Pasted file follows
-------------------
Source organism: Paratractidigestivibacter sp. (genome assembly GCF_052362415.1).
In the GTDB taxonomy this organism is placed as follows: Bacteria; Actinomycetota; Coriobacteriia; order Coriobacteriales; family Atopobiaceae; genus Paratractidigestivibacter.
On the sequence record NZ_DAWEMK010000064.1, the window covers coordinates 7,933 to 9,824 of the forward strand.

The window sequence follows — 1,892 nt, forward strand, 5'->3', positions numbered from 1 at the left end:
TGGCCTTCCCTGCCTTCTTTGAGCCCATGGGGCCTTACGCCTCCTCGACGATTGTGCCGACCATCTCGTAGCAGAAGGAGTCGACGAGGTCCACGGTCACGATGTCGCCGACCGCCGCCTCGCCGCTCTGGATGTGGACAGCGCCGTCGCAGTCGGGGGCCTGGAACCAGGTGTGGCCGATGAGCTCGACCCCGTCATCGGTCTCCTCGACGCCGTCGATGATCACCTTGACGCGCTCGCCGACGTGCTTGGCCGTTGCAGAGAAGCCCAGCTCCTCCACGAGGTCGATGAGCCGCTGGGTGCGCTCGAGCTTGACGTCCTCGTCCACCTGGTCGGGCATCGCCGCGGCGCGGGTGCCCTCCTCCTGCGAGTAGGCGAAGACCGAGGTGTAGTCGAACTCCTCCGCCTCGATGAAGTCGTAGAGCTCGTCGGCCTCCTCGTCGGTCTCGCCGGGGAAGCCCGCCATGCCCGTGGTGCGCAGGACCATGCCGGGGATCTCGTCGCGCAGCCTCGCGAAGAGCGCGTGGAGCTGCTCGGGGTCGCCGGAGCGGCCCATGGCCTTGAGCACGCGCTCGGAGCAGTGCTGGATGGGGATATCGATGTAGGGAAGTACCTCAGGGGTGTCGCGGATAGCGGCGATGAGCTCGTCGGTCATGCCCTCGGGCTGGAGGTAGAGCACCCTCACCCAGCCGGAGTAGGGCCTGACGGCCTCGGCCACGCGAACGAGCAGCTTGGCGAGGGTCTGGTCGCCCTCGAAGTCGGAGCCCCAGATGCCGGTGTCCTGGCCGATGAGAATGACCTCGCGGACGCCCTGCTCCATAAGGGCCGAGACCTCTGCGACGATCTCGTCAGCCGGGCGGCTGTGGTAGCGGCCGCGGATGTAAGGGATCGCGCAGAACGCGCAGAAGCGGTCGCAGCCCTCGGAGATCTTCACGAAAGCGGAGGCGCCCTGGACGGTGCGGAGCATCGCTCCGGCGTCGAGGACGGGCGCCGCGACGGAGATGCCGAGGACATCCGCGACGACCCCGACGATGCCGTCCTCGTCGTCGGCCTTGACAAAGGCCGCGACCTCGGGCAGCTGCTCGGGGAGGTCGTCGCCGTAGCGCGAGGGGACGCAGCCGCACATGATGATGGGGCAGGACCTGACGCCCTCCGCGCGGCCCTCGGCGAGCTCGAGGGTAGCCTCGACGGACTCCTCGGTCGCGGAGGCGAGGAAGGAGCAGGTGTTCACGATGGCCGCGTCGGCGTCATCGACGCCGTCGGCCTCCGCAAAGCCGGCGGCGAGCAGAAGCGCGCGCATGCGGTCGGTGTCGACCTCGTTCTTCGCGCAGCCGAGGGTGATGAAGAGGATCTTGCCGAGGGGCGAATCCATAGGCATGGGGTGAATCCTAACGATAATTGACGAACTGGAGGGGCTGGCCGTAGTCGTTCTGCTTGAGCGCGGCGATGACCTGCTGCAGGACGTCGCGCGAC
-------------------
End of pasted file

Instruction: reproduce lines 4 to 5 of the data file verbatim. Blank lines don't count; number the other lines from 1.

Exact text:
The window sequence follows — 1,892 nt, forward strand, 5'->3', positions numbered from 1 at the left end:
TGGCCTTCCCTGCCTTCTTTGAGCCCATGGGGCCTTACGCCTCCTCGACGATTGTGCCGACCATCTCGTAGCAGAAGGAGTCGACGAGGTCCACGGTCACGATGTCGCCGACCGCCGCCTCGCCGCTCTGGATGTGGACAGCGCCGTCGCAGTCGGGGGCCTGGAACCAGGTGTGGCCGATGAGCTCGACCCCGTCATCGGTCTCCTCGACGCCGTCGATGATCACCTTGACGCGCTCGCCGACGTGCTTGGCCGTTGCAGAGAAGCCCAGCTCCTCCACGAGGTCGATGAGCCGCTGGGTGCGCTCGAGCTTGACGTCCTCGTCCACCTGGTCGGGCATCGCCGCGGCGCGGGTGCCCTCCTCCTGCGAGTAGGCGAAGACCGAGGTGTAGTCGAACTCCTCCGCCTCGATGAAGTCGTAGAGCTCGTCGGCCTCCTCGTCGGTCTCGCCGGGGAAGCCCGCCATGCCCGTGGTGCGCAGGACCATGCCGGGGATCTCGTCGCGCAGCCTCGCGAAGAGCGCGTGGAGCTGCTCGGGGTCGCCGGAGCGGCCCATGGCCTTGAGCACGCGCTCGGAGCAGTGCTGGATGGGGATATCGATGTAGGGAAGTACCTCAGGGGTGTCGCGGATAGCGGCGATGAGCTCGTCGGTCATGCCCTCGGGCTGGAGGTAGAGCACCCTCACCCAGCCGGAGTAGGGCCTGACGGCCTCGGCCACGCGAACGAGCAGCTTGGCGAGGGTCTGGTCGCCCTCGAAGTCGGAGCCCCAGATGCCGGTGTCCTGGCCGATGAGAATGACCTCGCGGACGCCCTGCTCCATAAGGGCCGAGACCTCTGCGACGATCTCGTCAGCCGGGCGGCTGTGGTAGCGGCCGCGGATGTAAGGGATCGCGCAGAACGCGCAGAAGCGGTCGCAGCCCTCGGAGATCTTCACGAAAGCGGAGGCGCCCTGGACGGTGCGGAGCATCGCTCCGGCGTCGAGGACGGGCGCCGCGACGGAGATGCCGAGGACATCCGCGACGACCCCGACGATGCCGTCCTCGTCGTCGGCCTTGACAAAGGCCGCGACCTCGGGCAGCTGCTCGGGGAGGTCGTCGCCGTAGCGCGAGGGGACGCAGCCGCACATGATGATGGGGCAGGACCTGACGCCCTCCGCGCGGCCCTCGGCGAGCTCGAGGGTAGCCTCGACGGACTCCTCGGTCGCGGAGGCGAGGAAGGAGCAGGTGTTCACGATGGCCGCGTCGGCGTCATCGACGCCGTCGGCCTCCGCAAAGCCGGCGGCGAGCAGAAGCGCGCGCATGCGGTCGGTGTCGACCTCGTTCTTCGCGCAGCCGAGGGTGATGAAGAGGATCTTGCCGAGGGGCGAATCCATAGGCATGGGGTGAATCCTAACGATAATTGACGAACTGGAGGGGCTGGCCGTAGTCGTTCTGCTTGAGCGCGGCGATGACCTGCTGCAGGACGTCGCGCGAC